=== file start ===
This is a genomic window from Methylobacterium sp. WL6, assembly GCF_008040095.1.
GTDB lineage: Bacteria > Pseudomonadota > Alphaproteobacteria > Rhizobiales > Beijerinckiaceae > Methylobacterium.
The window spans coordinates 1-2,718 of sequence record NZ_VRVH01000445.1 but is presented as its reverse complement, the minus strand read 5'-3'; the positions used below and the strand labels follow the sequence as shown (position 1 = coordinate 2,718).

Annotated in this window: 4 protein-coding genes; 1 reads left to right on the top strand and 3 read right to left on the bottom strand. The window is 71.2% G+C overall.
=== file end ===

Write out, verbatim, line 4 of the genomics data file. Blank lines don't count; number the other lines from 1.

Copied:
Annotated in this window: 4 protein-coding genes; 1 reads left to right on the top strand and 3 read right to left on the bottom strand. The window is 71.2% G+C overall.